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Weymouth canine officer Ed Hancock executes a drug search with canine Hax at Rockland Police Department. (Staff photo by Chris Bernstein)

Dog soldiers
By Max Bowen/ [email protected]
Wednesday, November 2, 2005

The Rockland Police Department is getting a dog.


And Weymouth police is giving its fellow officers some pointers on working with canines.

The Rockland police have received a $5,000 donation from Milk-Bone and Stop and Shop as part of their Canine Heroes Program which will cover the purchase of a K-9 dog for the department. Another $10,000-$12,000 needs to be raised through donations for the animal's equipment, which will include a pair of kennels and refitting the dog officer's cruiser.

"That's a real big expense out of it," said Rockland Officer Steve Somers, on the donation. "The canine will be there to supplement the patrol."

Somers, who will be Rockland's K-9 officer, had been trying to start up a program, called the RPD K-9 Foundation, to purchase a dog when he heard of Milk-Bone's canine program. He contacted them with his proposal, and the company agreed to help. Since 1997, the Milk-Bone Canine Heroes Program has sponsored over 500 police and service dogs. Recently, the program helped purchase a dog for a girl with muscular dystrophy in Boston.

"Without this donation, this wouldn't have happened," said Rockland Police Chief Kevin Donovan. "This is a win-win situation for the town."

As the K-9 officer, Somers will still have the regular duties of a patrolman, but will also have the added tasks of taking care of the dog, and will be responsible for its training. The department has been without a dog since the 1980's, when their last four-legged officer, Bullet, passed away. In cases where K-9 dogs are needed, the department calls the Plymouth County Sheriff's Department or the Weymouth Police.

"If a K-9 call should arrive, you'll have immediate response," said Somers.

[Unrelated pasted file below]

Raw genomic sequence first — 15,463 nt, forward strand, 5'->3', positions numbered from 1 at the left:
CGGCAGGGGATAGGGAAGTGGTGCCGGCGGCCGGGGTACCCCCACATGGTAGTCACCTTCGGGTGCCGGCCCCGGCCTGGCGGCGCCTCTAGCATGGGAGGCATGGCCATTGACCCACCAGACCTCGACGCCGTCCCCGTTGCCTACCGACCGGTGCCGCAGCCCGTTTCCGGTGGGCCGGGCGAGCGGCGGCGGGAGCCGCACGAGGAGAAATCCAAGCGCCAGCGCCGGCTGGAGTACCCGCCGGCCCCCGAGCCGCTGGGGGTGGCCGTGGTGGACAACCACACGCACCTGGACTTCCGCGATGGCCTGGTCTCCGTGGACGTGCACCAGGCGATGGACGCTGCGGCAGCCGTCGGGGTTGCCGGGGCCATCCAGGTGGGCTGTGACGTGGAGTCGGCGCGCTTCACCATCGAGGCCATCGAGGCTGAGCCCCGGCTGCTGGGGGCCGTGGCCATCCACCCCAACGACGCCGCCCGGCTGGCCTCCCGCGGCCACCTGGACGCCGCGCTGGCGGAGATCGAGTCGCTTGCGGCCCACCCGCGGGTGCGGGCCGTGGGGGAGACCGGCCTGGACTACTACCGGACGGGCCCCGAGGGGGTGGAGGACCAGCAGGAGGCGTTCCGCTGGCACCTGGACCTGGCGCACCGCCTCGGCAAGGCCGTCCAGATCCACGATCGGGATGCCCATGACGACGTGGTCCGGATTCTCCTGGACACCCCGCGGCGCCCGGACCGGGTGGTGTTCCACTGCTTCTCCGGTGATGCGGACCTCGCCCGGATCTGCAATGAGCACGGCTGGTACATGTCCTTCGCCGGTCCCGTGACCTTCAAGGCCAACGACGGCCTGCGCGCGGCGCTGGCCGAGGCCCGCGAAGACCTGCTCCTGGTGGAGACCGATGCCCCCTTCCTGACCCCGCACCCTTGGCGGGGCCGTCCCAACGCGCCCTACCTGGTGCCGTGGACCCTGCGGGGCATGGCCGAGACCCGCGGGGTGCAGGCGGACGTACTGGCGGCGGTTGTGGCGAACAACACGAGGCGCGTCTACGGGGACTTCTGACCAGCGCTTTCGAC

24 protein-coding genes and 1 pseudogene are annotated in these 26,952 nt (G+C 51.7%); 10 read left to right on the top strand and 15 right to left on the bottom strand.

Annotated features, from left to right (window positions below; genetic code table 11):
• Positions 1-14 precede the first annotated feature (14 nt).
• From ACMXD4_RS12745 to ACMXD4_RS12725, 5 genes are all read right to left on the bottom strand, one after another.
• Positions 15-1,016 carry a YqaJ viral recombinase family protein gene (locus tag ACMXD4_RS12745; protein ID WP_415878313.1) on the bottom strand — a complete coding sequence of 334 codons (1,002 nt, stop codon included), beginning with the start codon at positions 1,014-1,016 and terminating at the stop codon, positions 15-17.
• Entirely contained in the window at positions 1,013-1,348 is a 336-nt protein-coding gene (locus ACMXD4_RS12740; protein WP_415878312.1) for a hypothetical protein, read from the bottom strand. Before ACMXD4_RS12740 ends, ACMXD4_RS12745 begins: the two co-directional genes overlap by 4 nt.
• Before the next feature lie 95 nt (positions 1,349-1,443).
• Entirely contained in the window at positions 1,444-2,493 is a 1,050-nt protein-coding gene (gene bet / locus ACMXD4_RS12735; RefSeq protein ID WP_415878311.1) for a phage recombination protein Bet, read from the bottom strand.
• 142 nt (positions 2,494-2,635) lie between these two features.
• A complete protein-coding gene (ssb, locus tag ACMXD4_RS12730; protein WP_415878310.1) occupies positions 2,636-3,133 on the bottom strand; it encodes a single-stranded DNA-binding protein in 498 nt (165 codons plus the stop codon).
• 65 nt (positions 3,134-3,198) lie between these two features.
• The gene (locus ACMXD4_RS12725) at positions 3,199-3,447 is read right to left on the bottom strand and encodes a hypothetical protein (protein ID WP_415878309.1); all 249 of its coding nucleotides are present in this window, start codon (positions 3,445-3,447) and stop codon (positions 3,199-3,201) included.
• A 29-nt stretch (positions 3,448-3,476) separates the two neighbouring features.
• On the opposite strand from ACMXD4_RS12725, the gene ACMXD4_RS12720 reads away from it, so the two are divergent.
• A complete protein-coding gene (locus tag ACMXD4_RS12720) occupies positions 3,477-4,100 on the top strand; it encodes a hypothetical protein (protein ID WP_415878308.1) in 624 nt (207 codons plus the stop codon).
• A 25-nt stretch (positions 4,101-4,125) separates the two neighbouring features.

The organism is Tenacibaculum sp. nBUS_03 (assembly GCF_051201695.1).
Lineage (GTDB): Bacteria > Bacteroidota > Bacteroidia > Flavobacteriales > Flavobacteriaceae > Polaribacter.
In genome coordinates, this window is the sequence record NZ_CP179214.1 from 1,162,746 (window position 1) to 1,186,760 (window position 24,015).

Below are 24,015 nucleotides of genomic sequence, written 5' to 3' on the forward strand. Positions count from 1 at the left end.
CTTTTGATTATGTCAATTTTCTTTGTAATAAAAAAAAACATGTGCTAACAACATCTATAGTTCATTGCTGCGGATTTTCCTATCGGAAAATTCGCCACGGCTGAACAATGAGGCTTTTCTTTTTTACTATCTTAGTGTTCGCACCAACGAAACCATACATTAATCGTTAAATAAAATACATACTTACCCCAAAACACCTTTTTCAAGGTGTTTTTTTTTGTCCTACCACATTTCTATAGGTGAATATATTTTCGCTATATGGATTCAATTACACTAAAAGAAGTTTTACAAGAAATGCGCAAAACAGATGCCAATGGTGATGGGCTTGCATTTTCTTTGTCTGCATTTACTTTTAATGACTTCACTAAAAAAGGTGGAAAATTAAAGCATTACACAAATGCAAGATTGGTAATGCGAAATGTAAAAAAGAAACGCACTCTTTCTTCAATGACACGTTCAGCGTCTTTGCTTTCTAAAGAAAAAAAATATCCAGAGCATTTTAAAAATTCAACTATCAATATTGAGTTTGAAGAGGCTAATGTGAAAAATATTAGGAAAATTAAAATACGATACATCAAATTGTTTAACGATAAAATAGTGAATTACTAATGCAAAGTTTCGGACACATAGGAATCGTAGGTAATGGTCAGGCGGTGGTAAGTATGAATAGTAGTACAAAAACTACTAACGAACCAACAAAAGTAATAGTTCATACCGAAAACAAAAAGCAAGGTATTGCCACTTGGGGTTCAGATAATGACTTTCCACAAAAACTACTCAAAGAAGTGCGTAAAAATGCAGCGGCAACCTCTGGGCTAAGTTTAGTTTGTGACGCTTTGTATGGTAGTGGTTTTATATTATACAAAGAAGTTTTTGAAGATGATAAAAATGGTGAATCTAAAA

According to Weymouth Police K-9 Officer Ed Hancock, training for the dog takes about 16 weeks, and covers a wide variety of skills. Basic skills such as tracking, handler protection, and crowd control are taught to the animal, and cross training is done as well, where the dog can learn to search for narcotics or gun parts. Rockland will be purchasing a German Shepherd from Chekoslovakia. These dogs are commonly used by police departments because of their ability to learn multiple skills. Beagles, Labradors and bloodhounds are also used by law enforcement officials but the training for these animals usually focuses on one set of skills, such as searching for drugs.

"German Shepherds are more versatile for cross training," said Hancock. "They have a higher drive."

At a ceremony where the check was presented to the Rockland Police, Weymouth officers gave a short demonstration of the dog's abilities. Hax, a two-and-a-half-year-old German Shepherd, located a store of drugs within a car. Whenever the dog caught a scent, he would whine excitedly and point his nose at where he found the scent. The dogs are only given food when they complete a certain task, such as finding a stash of drugs or responding to a command.

"It's an enhanced way to train them," said Hancock.

K-9 dogs can learn several methods of crowd control. One is to put a muzzle on the dog with a small metal bar attached, which the dog can use to strike anyone who gets too aggressive. Lessons on finding drugs or guns are done by having the odors imprinted on the animals. Hancock said the dogs are trained every day with the officer, and twice a month with several other dogs from the South Shore. The dog lives with the dog officer, which Hancock said establishes a stronger bond.

"When they're a dog at home, they're a dog at home, but when they got to work, they go to work," said Hancock. "They're like us out of uniform."

Financial donations can be mailed care of RPD K-9 Foundation, P.O. Box 13, Rockland MA, 02370. If you would like to make an equipment donation, please contact Officer Steve Somers at 781-871-3890.
 
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